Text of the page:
Cyril of Alexandria c. 378-444
Egyptian theologian and homilist.
The following entry provides an overview of Cyril's life and works.
A prominent religious leader and one of the revered Fathers of the Roman Catholic Church, Saint Cyril of Alexandria is considered a seminal authority on the holy doctrine of Incarnation. His thought and writing are inextricably linked to his Christological disputation with Nestorius, Archbishop of Constantinople, and their historical clash during the Third Ecumenical Council held in Ephesus in 431. As presiding figure at the council, Cyril condemned the teachings of his eastern rival, who denied aspects of the Trinitarian unity of Christ. Cyril's view—in which he forcefully and effectively stressed the absolute theological equivalence of Christ the man who was born of Mary and died on earth, and Christ the divine Incarnation of the Word of God—has since been accepted as standard Church dogma. Cyril likewise persuaded the assembly to accept the designation of Theotokos, or “God-bearer,” for Mary; this term that has since become a touchstone of orthodoxy on the subject of the Virgin Mother. The secondary theme of Cyril's profuse theological writings involves his exposition of the sanctifying power of Grace. In addition, Cyril is regarded as an indefatigable defender of church orthodoxy, noted for his polemics against paganism, Christian heresy, and Judaism.
Tradition holds that Cyril was born in Alexandria, although modern scholars generally place his birth in the outlying town of Theodosion, Lower Egypt, in about 378. His uncle, Theophilus, served as patriarch in Alexandria from 385, a family connection that allowed Cyril access to an education in grammar and the classics in the renowned intellectual center of Egypt. According to some accounts, Cyril spent five years of his young life in the desert of Nitria, devoting himself to theological and scriptural study under noted monastic masters. By the autumn of 412 he replaced his deceased uncle as bishop of the Alexandria see, despite government opposition to his election. He thereafter initiated a sustained attack on the Novatians, closing churches and seizing property from this Christian sect while condemning its adherents as heretics. More strife marred his tenure as bishop in the ensuing years, including an impassioned response to a Jewish riot in Alexandria, against which Cyril reportedly incited a Christian mob. His exhortations are believed to have culminated in the expulsion of Jews from the city and the confiscation of their property.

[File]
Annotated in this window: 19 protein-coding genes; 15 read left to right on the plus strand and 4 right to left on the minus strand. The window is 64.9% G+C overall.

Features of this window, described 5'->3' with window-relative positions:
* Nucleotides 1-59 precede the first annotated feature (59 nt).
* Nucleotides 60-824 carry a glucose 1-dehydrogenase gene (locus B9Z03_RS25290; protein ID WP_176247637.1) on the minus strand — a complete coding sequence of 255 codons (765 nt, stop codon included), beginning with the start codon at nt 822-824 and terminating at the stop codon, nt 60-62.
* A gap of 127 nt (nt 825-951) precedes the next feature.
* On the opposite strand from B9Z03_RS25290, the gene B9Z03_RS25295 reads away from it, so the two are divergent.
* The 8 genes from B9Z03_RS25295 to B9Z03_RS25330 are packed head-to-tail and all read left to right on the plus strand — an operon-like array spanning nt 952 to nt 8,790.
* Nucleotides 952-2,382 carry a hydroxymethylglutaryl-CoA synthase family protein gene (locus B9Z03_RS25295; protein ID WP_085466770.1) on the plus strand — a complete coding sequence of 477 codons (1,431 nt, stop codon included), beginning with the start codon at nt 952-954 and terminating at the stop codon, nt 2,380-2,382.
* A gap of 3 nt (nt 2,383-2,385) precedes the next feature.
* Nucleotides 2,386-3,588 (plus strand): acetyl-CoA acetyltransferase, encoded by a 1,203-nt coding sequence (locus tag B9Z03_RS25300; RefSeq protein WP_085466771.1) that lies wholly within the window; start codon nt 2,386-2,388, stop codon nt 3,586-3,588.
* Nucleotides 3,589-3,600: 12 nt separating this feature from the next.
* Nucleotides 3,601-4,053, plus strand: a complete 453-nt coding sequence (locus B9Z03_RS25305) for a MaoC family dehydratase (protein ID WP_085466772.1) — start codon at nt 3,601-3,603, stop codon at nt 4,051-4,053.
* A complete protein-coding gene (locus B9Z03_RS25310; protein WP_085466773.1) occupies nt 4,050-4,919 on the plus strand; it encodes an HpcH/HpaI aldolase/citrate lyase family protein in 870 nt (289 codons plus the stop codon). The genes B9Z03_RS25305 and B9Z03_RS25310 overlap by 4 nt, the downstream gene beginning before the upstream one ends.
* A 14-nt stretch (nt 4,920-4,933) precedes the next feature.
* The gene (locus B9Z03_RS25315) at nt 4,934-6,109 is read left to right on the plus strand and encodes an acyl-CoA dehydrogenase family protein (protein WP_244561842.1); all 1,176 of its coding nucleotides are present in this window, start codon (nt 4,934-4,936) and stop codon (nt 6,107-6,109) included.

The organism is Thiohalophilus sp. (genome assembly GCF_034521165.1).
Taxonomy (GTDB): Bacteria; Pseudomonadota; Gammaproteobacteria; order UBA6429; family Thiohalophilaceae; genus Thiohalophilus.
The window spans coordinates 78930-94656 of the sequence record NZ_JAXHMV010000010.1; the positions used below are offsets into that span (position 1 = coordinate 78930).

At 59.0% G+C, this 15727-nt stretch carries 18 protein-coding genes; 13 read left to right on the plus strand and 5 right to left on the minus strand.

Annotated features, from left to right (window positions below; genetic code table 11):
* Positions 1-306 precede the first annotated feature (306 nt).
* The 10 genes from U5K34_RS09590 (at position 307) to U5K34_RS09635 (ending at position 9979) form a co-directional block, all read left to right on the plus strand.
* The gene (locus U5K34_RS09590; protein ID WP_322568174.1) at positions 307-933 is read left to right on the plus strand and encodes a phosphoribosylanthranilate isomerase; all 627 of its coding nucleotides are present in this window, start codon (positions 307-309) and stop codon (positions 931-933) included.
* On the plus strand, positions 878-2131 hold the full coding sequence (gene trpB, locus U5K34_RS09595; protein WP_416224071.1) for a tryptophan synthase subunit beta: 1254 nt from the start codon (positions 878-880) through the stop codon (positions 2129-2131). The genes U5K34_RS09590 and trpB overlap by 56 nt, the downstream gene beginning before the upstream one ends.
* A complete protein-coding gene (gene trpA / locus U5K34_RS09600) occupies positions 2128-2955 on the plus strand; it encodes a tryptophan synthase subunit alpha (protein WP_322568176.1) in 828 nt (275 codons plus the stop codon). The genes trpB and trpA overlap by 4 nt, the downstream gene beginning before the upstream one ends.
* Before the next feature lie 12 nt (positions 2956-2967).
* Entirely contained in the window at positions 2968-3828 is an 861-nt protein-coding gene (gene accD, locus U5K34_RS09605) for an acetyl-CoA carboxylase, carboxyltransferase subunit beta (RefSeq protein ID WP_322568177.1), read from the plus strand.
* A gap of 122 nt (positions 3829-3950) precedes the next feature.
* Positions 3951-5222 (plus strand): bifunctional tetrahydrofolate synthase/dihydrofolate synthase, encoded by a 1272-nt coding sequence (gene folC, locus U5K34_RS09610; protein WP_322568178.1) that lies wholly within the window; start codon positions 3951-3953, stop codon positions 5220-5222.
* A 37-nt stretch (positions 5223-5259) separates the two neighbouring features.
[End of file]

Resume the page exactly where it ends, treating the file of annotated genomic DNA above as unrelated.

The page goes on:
Mounting tensions over orthodoxy were to become a central focus of Cyril's career. A major conflict erupted in 429 over Cyril's dispute with a rival archbishop, Nestorius, regarding the nature of Christ's Incarnation. Their doctrinal clash over Christ's status as both God and man quickly sent the entire Eastern Church into an uproar, and necessitated a call for an Ecumenical Council to resolve the issue. The meeting, approved by the Roman Emperor Theodosius II, was held at Ephesus in June 431. Cyril chose to convene the council before a number of oriental bishops (largely sympathizers to Nestorianism) had arrived, and thus concluded that Nestorius was a heretic. In the process, Cyril composed Twelve Anathemas and hurled them at his rival's Christological doctrines, meanwhile addressing Nestorius as “the new Judas” in his absence. A few days later, after the oriental bishops led by John of Antioch had arrived from the East, a synod was reassembled, and Nestorius was vindicated. While Cyril's call for the easterner's excommunication continued to hold sway with Pope Celestine I, Emperor Theodosius admonished Cyril for his indiscretion and had him imprisoned. Cyril's release and return to Alexandria came several months thereafter, while Nestorius had meanwhile quietly retreated to a monastery in Antioch. The rift between Cyril and the eastern bishops remained open until 433, when after a period of mediation, Cyril provided renewed explanations of his doctrine with some adjustments in critical terminology. The Antiochenes begrudgingly accepted, heralding Cyril's position as orthodox, valorizing his use of the term Theotokos for the Virgin Mother of Christ, and condemning the retired Nestorius. In 438, the victorious Cyril joined a pilgrimage to Palestine, accompanying members of the imperial court of Constantinople on the journey. His death is recorded in the year 444, and despite some lingering resentment in the East, Cyril's theological position remained intact among church doctrine. Sanctified before modern times, Cyril was made a Doctor of the Church in 1882, thereby granting his works and thought distinctive authority in doctrinal matters. His feast day is celebrated on the ninth of February according to the Roman calendar.